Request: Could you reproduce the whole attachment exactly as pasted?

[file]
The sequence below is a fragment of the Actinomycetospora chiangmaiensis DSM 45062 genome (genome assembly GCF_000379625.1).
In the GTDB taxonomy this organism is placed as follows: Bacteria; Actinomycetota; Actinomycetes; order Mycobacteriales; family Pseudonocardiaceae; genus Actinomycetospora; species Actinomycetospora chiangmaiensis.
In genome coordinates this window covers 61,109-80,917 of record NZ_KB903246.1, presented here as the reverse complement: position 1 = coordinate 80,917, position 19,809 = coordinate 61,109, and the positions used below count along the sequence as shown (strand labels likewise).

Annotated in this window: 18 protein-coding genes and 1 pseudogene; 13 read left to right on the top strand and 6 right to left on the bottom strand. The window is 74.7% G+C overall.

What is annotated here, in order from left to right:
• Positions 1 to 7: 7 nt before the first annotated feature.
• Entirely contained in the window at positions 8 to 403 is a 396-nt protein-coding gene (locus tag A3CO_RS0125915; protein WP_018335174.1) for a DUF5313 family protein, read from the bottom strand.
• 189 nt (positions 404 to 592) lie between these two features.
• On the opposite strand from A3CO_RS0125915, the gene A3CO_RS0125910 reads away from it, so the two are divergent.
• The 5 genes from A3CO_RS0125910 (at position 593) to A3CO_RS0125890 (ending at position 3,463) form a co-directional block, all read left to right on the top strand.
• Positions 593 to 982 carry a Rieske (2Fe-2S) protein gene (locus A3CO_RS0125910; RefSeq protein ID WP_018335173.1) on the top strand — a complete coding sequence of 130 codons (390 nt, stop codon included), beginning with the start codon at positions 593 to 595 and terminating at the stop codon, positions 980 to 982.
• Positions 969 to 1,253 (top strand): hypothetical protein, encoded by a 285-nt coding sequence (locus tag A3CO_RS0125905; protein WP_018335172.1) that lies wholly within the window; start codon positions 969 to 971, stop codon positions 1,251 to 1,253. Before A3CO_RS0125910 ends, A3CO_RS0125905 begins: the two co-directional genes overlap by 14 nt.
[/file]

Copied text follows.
The sequence below is a fragment of the Actinomycetospora chiangmaiensis DSM 45062 genome (genome assembly GCF_000379625.1).
In the GTDB taxonomy this organism is placed as follows: Bacteria; Actinomycetota; Actinomycetes; order Mycobacteriales; family Pseudonocardiaceae; genus Actinomycetospora; species Actinomycetospora chiangmaiensis.
In genome coordinates this window covers 61,109-80,917 of record NZ_KB903246.1, presented here as the reverse complement: position 1 = coordinate 80,917, position 19,809 = coordinate 61,109, and the positions used below count along the sequence as shown (strand labels likewise).

Annotated in this window: 18 protein-coding genes and 1 pseudogene; 13 read left to right on the top strand and 6 right to left on the bottom strand. The window is 74.7% G+C overall.

What is annotated here, in order from left to right:
• Positions 1 to 7: 7 nt before the first annotated feature.
• Entirely contained in the window at positions 8 to 403 is a 396-nt protein-coding gene (locus tag A3CO_RS0125915; protein WP_018335174.1) for a DUF5313 family protein, read from the bottom strand.
• 189 nt (positions 404 to 592) lie between these two features.
• On the opposite strand from A3CO_RS0125915, the gene A3CO_RS0125910 reads away from it, so the two are divergent.
• The 5 genes from A3CO_RS0125910 (at position 593) to A3CO_RS0125890 (ending at position 3,463) form a co-directional block, all read left to right on the top strand.
• Positions 593 to 982 carry a Rieske (2Fe-2S) protein gene (locus A3CO_RS0125910; RefSeq protein ID WP_018335173.1) on the top strand — a complete coding sequence of 130 codons (390 nt, stop codon included), beginning with the start codon at positions 593 to 595 and terminating at the stop codon, positions 980 to 982.
• Positions 969 to 1,253 (top strand): hypothetical protein, encoded by a 285-nt coding sequence (locus tag A3CO_RS0125905; protein WP_018335172.1) that lies wholly within the window; start codon positions 969 to 971, stop codon positions 1,251 to 1,253. Before A3CO_RS0125910 ends, A3CO_RS0125905 begins: the two co-directional genes overlap by 14 nt.